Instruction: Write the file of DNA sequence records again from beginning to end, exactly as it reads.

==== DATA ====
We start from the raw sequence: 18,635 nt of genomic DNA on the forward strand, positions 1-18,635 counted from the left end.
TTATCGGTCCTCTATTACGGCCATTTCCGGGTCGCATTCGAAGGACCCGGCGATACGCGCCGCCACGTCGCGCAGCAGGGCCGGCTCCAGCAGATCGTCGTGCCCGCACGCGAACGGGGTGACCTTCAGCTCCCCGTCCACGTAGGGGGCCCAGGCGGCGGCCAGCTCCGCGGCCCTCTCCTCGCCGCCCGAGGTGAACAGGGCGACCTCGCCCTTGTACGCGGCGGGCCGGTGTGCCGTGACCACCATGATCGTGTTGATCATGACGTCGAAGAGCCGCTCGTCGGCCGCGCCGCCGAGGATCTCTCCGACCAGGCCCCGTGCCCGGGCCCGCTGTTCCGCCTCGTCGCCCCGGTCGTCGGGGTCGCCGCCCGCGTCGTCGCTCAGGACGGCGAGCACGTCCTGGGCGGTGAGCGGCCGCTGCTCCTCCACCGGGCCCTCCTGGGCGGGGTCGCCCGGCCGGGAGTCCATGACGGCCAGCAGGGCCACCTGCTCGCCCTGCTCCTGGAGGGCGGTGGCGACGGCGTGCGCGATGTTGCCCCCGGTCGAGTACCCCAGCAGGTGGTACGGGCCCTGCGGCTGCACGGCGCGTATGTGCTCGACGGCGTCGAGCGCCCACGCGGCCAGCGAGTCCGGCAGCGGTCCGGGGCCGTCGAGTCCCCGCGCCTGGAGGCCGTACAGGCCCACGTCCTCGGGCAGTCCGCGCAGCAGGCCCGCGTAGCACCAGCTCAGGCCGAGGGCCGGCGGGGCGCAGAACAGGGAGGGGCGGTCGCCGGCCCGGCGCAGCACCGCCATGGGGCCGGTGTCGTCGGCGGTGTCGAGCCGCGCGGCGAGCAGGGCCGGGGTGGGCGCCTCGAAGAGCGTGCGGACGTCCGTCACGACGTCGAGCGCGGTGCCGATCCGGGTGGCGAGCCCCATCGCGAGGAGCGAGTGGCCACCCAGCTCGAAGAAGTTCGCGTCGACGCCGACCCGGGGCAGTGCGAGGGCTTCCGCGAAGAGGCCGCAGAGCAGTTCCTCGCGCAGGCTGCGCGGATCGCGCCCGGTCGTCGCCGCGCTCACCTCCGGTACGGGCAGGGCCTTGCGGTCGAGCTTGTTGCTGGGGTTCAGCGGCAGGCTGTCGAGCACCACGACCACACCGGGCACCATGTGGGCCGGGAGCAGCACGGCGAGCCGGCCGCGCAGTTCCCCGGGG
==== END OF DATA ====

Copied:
We start from the raw sequence: 18,635 nt of genomic DNA on the forward strand, positions 1-18,635 counted from the left end.
TTATCGGTCCTCTATTACGGCCATTTCCGGGTCGCATTCGAAGGACCCGGCGATACGCGCCGCCACGTCGCGCAGCAGGGCCGGCTCCAGCAGATCGTCGTGCCCGCACGCGAACGGGGTGACCTTCAGCTCCCCGTCCACGTAGGGGGCCCAGGCGGCGGCCAGCTCCGCGGCCCTCTCCTCGCCGCCCGAGGTGAACAGGGCGACCTCGCCCTTGTACGCGGCGGGCCGGTGTGCCGTGACCACCATGATCGTGTTGATCATGACGTCGAAGAGCCGCTCGTCGGCCGCGCCGCCGAGGATCTCTCCGACCAGGCCCCGTGCCCGGGCCCGCTGTTCCGCCTCGTCGCCCCGGTCGTCGGGGTCGCCGCCCGCGTCGTCGCTCAGGACGGCGAGCACGTCCTGGGCGGTGAGCGGCCGCTGCTCCTCCACCGGGCCCTCCTGGGCGGGGTCGCCCGGCCGGGAGTCCATGACGGCCAGCAGGGCCACCTGCTCGCCCTGCTCCTGGAGGGCGGTGGCGACGGCGTGCGCGATGTTGCCCCCGGTCGAGTACCCCAGCAGGTGGTACGGGCCCTGCGGCTGCACGGCGCGTATGTGCTCGACGGCGTCGAGCGCCCACGCGGCCAGCGAGTCCGGCAGCGGTCCGGGGCCGTCGAGTCCCCGCGCCTGGAGGCCGTACAGGCCCACGTCCTCGGGCAGTCCGCGCAGCAGGCCCGCGTAGCACCAGCTCAGGCCGAGGGCCGGCGGGGCGCAGAACAGGGAGGGGCGGTCGCCGGCCCGGCGCAGCACCGCCATGGGGCCGGTGTCGTCGGCGGTGTCGAGCCGCGCGGCGAGCAGGGCCGGGGTGGGCGCCTCGAAGAGCGTGCGGACGTCCGTCACGACGTCGAGCGCGGTGCCGATCCGGGTGGCGAGCCCCATCGCGAGGAGCGAGTGGCCACCCAGCTCGAAGAAGTTCGCGTCGACGCCGACCCGGGGCAGTGCGAGGGCTTCCGCGAAGAGGCCGCAGAGCAGTTCCTCGCGCAGGCTGCGCGGATCGCGCCCGGTCGTCGCCGCGCTCACCTCCGGTACGGGCAGGGCCTTGCGGTCGAGCTTGTTGCTGGGGTTCAGCGGCAGGCTGTCGAGCACCACGACCACACCGGGCACCATGTGGGCCGGGAGCAGCACGGCGAGCCGGCCGCGCAGTTCCCCGGGG